The camera is fun to use, and seeing action shots in 360 degrees is cool, but the small sensor recorded videos with a lot of noise and pixel artifacts, even in well-lit environments. A portion of our video with the sun overhead was completely washed out, even when set to the sunny white balance mode. They are still usable, but disappoint. Low-light shots, naturally, had a lot of noise, and videos taken in a near-dark room looked like a smudged painting.
The V.360 is compatible with GoPro mounts. With this side mount, you can attach it to your helmet or board, and create 360-degree action shots.
Nanuk 903 Case ($30)
Despite the rugged attributes, we find the V.360 fragile. When not in use, store it in a hard case like these colorful ones from Nanuk.Want to share your videos on YouTube? You will need to encode the video, edit it, and save it as a MP4 movie.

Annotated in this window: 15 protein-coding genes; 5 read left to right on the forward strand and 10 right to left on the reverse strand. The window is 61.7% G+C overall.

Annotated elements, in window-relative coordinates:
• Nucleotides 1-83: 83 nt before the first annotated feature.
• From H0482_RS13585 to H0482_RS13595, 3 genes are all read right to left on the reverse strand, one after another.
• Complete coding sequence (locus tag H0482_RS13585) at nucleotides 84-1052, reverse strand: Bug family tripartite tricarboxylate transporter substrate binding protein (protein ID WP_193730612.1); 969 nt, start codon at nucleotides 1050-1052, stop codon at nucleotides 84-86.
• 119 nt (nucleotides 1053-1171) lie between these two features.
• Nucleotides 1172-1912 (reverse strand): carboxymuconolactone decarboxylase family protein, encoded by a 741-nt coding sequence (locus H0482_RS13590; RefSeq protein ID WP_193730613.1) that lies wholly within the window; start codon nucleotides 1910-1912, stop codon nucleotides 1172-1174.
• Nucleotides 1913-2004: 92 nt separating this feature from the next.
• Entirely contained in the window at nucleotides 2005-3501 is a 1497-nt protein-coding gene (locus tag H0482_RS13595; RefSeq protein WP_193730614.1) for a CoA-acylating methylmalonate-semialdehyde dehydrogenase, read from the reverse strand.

You can also connect the camera to your computer as a mass storage device or pop the MicroSD card into a card reader. If you view an image with a standard photo-editing application, you get a flat 6480 x 1080 pixel photo. With videos, it’s split into two, stacked 3240 x 1080 videos. This is the only way the 360-degree videos and images can be viewed using traditional software. VSN offers a free application for Mac and Windows, called the V.360 Player, that lets you view the content as you would with the app. Unfortunately, it’s only a viewer, and you can’t make any edits. And VSN doesn’t offer an online solution where you can post your videos and photos to share the 360-degree experience with others.